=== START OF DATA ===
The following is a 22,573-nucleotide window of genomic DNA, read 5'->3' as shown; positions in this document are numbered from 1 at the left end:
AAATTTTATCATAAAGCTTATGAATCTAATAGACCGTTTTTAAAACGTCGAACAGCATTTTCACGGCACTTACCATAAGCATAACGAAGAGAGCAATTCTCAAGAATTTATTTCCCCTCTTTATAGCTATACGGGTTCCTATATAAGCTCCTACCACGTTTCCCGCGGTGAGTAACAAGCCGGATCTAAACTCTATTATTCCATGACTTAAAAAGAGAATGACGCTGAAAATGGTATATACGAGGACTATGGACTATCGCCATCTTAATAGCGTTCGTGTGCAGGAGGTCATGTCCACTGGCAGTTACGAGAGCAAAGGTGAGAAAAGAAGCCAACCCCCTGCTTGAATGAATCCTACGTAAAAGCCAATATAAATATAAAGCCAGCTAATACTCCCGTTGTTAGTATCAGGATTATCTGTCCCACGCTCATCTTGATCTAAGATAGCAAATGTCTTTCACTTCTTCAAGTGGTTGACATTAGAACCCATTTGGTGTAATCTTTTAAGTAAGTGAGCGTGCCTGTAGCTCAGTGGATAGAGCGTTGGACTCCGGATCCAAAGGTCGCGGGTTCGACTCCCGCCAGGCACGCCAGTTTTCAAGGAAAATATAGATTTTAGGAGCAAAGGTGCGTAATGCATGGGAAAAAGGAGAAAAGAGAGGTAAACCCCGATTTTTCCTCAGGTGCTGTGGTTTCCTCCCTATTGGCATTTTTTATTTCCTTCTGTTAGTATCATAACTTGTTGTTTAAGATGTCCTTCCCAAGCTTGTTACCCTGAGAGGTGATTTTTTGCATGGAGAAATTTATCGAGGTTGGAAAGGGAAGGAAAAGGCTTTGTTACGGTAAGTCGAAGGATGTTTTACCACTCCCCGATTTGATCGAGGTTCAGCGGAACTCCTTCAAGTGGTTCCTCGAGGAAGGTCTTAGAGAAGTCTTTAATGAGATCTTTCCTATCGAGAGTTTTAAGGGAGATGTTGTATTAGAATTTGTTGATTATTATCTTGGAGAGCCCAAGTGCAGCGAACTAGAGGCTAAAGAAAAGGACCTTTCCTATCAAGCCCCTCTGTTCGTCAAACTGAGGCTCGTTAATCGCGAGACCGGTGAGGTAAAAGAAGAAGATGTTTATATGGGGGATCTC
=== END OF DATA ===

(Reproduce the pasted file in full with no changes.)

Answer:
The following is a 22,573-nucleotide window of genomic DNA, read 5'->3' as shown; positions in this document are numbered from 1 at the left end:
AAATTTTATCATAAAGCTTATGAATCTAATAGACCGTTTTTAAAACGTCGAACAGCATTTTCACGGCACTTACCATAAGCATAACGAAGAGAGCAATTCTCAAGAATTTATTTCCCCTCTTTATAGCTATACGGGTTCCTATATAAGCTCCTACCACGTTTCCCGCGGTGAGTAACAAGCCGGATCTAAACTCTATTATTCCATGACTTAAAAAGAGAATGACGCTGAAAATGGTATATACGAGGACTATGGACTATCGCCATCTTAATAGCGTTCGTGTGCAGGAGGTCATGTCCACTGGCAGTTACGAGAGCAAAGGTGAGAAAAGAAGCCAACCCCCTGCTTGAATGAATCCTACGTAAAAGCCAATATAAATATAAAGCCAGCTAATACTCCCGTTGTTAGTATCAGGATTATCTGTCCCACGCTCATCTTGATCTAAGATAGCAAATGTCTTTCACTTCTTCAAGTGGTTGACATTAGAACCCATTTGGTGTAATCTTTTAAGTAAGTGAGCGTGCCTGTAGCTCAGTGGATAGAGCGTTGGACTCCGGATCCAAAGGTCGCGGGTTCGACTCCCGCCAGGCACGCCAGTTTTCAAGGAAAATATAGATTTTAGGAGCAAAGGTGCGTAATGCATGGGAAAAAGGAGAAAAGAGAGGTAAACCCCGATTTTTCCTCAGGTGCTGTGGTTTCCTCCCTATTGGCATTTTTTATTTCCTTCTGTTAGTATCATAACTTGTTGTTTAAGATGTCCTTCCCAAGCTTGTTACCCTGAGAGGTGATTTTTTGCATGGAGAAATTTATCGAGGTTGGAAAGGGAAGGAAAAGGCTTTGTTACGGTAAGTCGAAGGATGTTTTACCACTCCCCGATTTGATCGAGGTTCAGCGGAACTCCTTCAAGTGGTTCCTCGAGGAAGGTCTTAGAGAAGTCTTTAATGAGATCTTTCCTATCGAGAGTTTTAAGGGAGATGTTGTATTAGAATTTGTTGATTATTATCTTGGAGAGCCCAAGTGCAGCGAACTAGAGGCTAAAGAAAAGGACCTTTCCTATCAAGCCCCTCTGTTCGTCAAACTGAGGCTCGTTAATCGCGAGACCGGTGAGGTAAAAGAAGAAGATGTTTATATGGGGGATCTC